Tobacco Center Faculty Blog

May 21, 2013

Stanton A. Glantz, PhD

A new paper adds to the growing evidence that claims that e-cigarettes help people quit smoking are false.

Katrina Vickerman and colleagues collected information on e-cigarette use from people who called state quitlines in Connecticut, Louisiana, Nebraska, North Carolina, South Carolina, and Texas.  Nearly one third (30.9%) of respondents reported ever using or trying e-cigarettes; most used for a short period of time
(61.7% for less than 1 month). Consistent with what other surveys have found, the most frequently reported reasons for use were to help quit other tobacco (51.3%) or to replace other tobacco products (15.2%).

Most important, both e-cigarette user groups were significantly less likely to have quit smoking 7 months after first calling the quitline compared with participants who had never tried e-cigarettes: Only 21.7% of people who used e-cigarettes to help quit and 16.6% of those who used e-cigarettes to replace other tobacco products had quit compares to 31.3% of people who did not use e-cigarettes (p

May 17, 2013

Stanton A. Glantz, PhD

The motion picture industry, working through the BBC, which has production facilities in Wales, has been pressing the government to create an exception for smoking on soundstages.  Under pressure mobilized by ASH Wales, the government just announced that the law would be left as it is. 

On May 16, ASH Wales reacted. saying, ""After a year-long campaign the Health Minister announced yesterday that, after reviewing the evidence, the Welsh Government would be abandoning its proposals to exempt the film and TV industry from the smoke-free legislation."

Wales was not the first time that the movie industry has worked to keep smoking on sound stages. 

In the United States, only North Carolina (headquarters for Reynolds American) gives media productions a blanket exemption from smokefree laws. The exemption was added to NC's hard-fought 2009 smokefree legislation at the eleventh hour, when Motion Picture Association of America VP Vans Stevenson told state newspapers that Hollywood would pull the plug in North Carolina unless movie smoking was exempted. 

May 8, 2013

Stanton A. Glantz, PhD

California governor Jerry Brown has proposed amending Proposition 65, California's law requiring public warnings about exposures to carcinogens and reproductive toxicants to reduce "frivolous lawsuits.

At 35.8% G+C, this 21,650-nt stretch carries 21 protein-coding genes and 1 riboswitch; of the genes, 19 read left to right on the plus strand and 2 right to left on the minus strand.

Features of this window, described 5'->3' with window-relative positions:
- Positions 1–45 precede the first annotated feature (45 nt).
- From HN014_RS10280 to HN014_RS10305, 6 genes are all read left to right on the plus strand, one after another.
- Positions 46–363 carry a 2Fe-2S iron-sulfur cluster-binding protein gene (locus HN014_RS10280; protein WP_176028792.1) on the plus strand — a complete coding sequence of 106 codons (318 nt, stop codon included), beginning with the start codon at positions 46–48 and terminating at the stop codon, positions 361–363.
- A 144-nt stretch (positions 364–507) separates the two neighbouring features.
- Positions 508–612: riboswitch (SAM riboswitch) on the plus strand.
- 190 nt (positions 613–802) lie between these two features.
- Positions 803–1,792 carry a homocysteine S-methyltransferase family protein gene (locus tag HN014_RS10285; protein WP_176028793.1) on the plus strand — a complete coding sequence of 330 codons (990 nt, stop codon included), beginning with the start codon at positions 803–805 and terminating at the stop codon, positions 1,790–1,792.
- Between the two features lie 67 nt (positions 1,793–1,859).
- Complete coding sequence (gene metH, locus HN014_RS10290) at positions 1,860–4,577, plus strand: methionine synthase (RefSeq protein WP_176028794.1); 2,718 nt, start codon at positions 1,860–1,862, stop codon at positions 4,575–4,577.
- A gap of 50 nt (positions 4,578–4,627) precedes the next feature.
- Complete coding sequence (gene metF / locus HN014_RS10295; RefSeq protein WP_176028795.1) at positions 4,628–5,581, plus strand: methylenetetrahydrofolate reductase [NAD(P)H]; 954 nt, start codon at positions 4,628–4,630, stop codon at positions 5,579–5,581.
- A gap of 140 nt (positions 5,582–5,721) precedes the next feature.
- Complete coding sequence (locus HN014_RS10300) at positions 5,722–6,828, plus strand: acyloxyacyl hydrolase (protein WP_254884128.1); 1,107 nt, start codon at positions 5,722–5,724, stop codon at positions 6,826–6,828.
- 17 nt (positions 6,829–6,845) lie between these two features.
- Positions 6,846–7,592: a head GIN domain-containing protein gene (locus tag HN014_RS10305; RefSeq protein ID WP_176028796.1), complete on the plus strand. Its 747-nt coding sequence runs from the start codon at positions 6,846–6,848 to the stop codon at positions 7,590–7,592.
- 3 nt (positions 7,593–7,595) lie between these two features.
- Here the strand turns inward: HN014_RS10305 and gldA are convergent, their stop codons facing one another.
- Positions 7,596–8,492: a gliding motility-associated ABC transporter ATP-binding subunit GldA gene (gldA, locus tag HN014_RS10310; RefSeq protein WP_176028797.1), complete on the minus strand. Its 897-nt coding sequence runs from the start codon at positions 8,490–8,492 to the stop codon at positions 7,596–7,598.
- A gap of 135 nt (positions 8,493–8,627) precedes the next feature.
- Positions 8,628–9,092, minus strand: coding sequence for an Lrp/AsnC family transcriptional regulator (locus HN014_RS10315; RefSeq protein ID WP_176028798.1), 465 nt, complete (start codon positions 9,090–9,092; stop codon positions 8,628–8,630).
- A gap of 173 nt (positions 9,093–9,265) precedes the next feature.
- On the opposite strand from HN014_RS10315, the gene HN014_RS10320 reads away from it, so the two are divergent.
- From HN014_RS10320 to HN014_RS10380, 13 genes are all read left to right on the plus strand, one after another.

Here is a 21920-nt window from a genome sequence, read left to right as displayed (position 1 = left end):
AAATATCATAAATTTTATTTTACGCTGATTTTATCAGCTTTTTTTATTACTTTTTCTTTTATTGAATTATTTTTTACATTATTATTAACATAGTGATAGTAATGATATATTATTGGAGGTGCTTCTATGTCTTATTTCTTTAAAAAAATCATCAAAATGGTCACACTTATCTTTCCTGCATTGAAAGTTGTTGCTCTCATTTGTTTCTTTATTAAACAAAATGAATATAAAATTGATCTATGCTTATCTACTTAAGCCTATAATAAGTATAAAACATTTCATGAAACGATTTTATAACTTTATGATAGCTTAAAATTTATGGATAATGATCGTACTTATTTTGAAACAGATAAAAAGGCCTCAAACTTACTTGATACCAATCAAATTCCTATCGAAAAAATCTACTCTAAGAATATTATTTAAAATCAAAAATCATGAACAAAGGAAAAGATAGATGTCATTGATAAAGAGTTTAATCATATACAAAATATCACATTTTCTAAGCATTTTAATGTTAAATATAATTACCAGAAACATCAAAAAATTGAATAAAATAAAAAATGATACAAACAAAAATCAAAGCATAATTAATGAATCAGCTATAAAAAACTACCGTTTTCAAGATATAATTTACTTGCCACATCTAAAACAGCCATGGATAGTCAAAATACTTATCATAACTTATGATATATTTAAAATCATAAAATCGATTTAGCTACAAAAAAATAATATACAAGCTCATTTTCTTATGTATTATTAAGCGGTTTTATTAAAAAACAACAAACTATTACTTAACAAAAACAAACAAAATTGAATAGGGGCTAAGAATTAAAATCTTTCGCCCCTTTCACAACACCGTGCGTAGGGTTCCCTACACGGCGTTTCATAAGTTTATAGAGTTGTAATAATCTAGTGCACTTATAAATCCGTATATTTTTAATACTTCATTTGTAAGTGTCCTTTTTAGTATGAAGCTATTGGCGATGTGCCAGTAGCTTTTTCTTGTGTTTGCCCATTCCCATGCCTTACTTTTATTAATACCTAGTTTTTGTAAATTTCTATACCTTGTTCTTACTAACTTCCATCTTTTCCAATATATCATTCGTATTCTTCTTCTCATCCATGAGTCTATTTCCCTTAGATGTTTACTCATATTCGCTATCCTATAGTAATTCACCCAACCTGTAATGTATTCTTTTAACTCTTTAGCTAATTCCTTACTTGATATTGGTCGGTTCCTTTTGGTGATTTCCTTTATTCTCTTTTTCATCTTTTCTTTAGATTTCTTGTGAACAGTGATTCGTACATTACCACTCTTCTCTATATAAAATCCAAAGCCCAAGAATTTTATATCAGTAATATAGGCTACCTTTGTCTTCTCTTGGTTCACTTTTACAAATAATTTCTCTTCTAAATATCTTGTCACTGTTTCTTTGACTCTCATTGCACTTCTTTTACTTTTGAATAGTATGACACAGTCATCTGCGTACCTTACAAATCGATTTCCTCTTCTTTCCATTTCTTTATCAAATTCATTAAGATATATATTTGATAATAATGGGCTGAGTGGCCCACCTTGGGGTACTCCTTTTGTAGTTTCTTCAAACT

I was surprised to read that Matt Rodriquez, secretary of CalEPA, supported the governor by citing a recent Proposition 65 case in which a Southern California group claimed that banks had violated Prop. 65 by not posting warnings about secondhand smoke that came from smokers near entrances or ATMs as "frivolous" because CalEPA identified secondhand smoke outdoors as a carcinogenic toxic air contaminant in 2007. Rather than ridiculing the fact that outdoor secondhand smoke can be a serious problem he should use his rregulator authority to protect people from secondhand smoke near bank entrances, ATM lines, bus stops and other outdoor environments, which would make the Prop 65 lawsuits unnecessary.

April 30, 2013

Stanton A. Glantz, PhD

I spent three great weeks in New Zealand, one week hosted by the University of Otago ASPIRE 2025 tobacco control program, where I presented lectures in Auckland, Wellington, and Dunedin.  The visit generated substantial media coverage dealing with smokefree movies, effective anti-tobacco media campaigns, and e-cigarettes.  The Nine to Noon interview provides a good summary of all the issues that came up (as well as my days working at NASA on Project Apollo) and the TV one interview a good summary of why New Zealand should invest more in industry and secondhand smoke denormalization ads.

With a foundation of its existing ad ban, high taxes, point-of-purchase restrictions, (reasonably good) smokefree policies, and pack warning labels (with plain packaging on the way), allocating available resources towards these more aggressive approaches will make it easy for New Zealand to reach its goal of being smokefree by 2025.

April 23: NZ Herald: What do you think about smoking in movies?

April 3, 2013

Stanton A. Glantz, PhD

I recently posted a comment noting that I agreed with the FDA’s decision not to appeal the misguided court ruling against the graphic warning labels it had issued.  At this point, the question is what the FDA should do now to get warning labels on to the front of  the package as quickly as possible.

To quickly get warning labels on the front of the packs, the FDA should issue simple warning labels that are consistent with what the courts have said they cannot and can do.     

The court said that graphic warning labels could not:

1.                  Use “non-factual cartoon drawings.”

2.                  Use digitally enhanced photos.

3.                  Use pictures of people crying or graphics that are overtly intended to “evoke emotion.”

4.                  Require the “1-800-Quit Now” hotline number to be part of the warning label.